The LG G Pad 8.3 is an interesting tablet on paper: mid-to-high range specs, a $349 price tag, some added value features in the UI, and a form factor that’s inviting to just about anyone seeking an Android competitor to the iPad mini. It’s not without its flaws, though, so here’s our full review if you’ve been eyeing LG’s opening foray into the mid-sized tablet market and want to know more about what it’s capable of.
LG G Pad 8.3 Video Review
The G Pad 8.3 is easily one of the best-designed Android tablets out there. The back is a combination of brushed metal and plastic (we had a black model for review, but I saw the white model at IFA, and it’s equally lovely to look at), and the front is simple, with slim and well-proportioned bezels.
The device’s ports and buttons all seem to be in the right place: a 3.5mm headphone jack, IR blaster, and microSD card slot – expandable up to 64GB – all sit on top of the G Pad; the volume rocker and power/sleep button are on the right side of the tablet; and your microUSB port and microphone are on the bottom. A rear-facing 5MP camera and front-facing 1.2MP camera round out the device’s externals.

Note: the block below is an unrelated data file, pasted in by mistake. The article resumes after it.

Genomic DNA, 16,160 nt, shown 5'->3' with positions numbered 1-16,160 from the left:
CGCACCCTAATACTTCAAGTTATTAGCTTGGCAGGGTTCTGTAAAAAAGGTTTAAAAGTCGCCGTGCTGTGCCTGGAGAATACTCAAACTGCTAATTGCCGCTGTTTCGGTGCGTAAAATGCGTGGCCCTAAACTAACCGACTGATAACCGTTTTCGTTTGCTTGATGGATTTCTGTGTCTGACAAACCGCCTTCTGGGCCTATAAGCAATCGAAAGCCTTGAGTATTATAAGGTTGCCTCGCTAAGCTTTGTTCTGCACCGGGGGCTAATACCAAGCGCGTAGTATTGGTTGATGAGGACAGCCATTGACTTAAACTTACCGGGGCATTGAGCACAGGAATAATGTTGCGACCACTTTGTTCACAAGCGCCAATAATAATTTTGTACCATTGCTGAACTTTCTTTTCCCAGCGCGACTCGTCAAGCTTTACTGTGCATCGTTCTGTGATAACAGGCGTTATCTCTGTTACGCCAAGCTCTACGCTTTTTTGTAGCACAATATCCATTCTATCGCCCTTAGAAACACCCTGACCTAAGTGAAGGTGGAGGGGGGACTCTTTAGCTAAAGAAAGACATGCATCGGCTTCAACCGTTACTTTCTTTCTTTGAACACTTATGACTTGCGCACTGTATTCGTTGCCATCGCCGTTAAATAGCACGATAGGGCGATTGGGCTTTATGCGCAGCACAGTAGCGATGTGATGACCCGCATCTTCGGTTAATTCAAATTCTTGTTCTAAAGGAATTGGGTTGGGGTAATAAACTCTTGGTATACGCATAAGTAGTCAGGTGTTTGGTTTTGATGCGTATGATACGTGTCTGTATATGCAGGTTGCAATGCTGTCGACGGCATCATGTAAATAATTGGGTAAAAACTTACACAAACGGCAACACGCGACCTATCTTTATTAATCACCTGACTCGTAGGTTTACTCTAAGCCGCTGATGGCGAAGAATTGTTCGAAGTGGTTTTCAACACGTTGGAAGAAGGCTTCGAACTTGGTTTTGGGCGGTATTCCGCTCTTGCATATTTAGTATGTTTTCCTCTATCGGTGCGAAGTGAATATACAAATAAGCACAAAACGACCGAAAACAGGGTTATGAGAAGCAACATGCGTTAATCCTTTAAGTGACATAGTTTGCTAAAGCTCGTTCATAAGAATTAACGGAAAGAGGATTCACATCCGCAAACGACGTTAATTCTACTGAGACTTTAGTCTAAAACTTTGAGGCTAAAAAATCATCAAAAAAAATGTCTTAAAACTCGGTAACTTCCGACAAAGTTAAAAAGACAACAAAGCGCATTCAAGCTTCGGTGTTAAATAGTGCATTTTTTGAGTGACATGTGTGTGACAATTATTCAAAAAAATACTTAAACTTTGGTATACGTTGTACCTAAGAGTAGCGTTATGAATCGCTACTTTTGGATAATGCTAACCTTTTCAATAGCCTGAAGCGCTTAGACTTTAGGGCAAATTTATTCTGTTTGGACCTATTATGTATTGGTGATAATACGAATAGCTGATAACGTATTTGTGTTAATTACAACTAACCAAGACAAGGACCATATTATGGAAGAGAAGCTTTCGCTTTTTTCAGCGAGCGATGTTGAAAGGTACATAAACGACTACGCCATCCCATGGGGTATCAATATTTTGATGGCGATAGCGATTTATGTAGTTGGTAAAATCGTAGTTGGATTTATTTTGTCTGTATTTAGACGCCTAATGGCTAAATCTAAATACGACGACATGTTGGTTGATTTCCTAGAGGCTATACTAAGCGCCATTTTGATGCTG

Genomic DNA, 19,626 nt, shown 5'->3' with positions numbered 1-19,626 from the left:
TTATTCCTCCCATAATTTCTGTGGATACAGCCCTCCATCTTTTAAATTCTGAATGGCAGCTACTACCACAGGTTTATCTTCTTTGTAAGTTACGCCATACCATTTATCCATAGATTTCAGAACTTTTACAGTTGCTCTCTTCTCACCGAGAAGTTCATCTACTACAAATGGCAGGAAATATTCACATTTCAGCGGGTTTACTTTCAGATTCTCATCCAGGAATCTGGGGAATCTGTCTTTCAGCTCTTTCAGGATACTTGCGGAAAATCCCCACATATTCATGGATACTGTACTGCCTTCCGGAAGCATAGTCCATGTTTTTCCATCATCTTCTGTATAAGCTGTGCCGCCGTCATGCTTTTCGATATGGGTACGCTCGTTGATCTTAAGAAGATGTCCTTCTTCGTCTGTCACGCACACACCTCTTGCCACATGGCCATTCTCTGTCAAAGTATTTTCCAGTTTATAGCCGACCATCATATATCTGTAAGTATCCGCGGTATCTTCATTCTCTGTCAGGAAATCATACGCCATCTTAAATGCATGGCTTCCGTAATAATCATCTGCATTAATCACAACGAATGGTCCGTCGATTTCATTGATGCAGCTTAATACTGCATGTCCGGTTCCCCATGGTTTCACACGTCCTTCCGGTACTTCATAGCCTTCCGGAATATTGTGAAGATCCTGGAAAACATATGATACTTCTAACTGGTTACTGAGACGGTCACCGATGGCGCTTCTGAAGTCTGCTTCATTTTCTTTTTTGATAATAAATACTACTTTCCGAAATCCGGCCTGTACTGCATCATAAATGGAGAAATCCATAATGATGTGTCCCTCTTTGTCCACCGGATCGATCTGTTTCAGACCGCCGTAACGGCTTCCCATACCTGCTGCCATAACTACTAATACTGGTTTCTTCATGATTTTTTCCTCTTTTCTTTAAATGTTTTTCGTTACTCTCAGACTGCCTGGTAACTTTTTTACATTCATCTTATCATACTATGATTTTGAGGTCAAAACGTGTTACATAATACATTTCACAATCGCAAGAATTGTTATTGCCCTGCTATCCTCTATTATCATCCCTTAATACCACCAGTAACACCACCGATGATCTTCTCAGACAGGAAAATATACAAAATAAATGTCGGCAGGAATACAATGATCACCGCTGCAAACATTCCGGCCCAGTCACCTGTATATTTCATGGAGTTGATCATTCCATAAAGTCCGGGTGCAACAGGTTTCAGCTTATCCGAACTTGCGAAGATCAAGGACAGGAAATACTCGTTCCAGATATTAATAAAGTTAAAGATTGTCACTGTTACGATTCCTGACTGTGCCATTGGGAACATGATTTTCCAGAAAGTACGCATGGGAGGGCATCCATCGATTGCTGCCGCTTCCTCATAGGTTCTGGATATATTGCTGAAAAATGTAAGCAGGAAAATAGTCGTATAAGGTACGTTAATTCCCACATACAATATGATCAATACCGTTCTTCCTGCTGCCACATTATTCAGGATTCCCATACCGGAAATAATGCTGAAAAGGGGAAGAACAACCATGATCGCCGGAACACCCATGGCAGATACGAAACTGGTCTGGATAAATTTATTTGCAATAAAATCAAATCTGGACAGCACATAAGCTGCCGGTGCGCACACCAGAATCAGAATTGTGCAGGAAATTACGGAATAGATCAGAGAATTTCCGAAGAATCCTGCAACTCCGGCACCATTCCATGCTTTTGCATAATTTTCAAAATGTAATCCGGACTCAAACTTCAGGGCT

LG made a good choice in regards to speaker placement; they lay vertically along the left-rear of the device (as you look at it from the front). This setup generally means you won’t be muffling the speakers with your hand, and in landscape mode works even better to project sound from the back. We will admit, though, we’d really like to start seeing front facing speakers en masse at some point.
The G Pad’s screen is flat out stunning. This tablet has an IPS LCD display with a resolution of 1920×1200, putting it up there with the Nexus 7 (2013) and the 7-inch Kindle Fire HDX. It has less pixel density than either of those devices due to its slightly larger screen size, but the screen’s still really beautiful to behold, and makes consuming media a real joy. Unlike AMOLED, you won’t find oversaturation here, which is a welcome change, especially when viewing video; however, you’ll still need to crank up the brightness if you’re outside in broad daylight.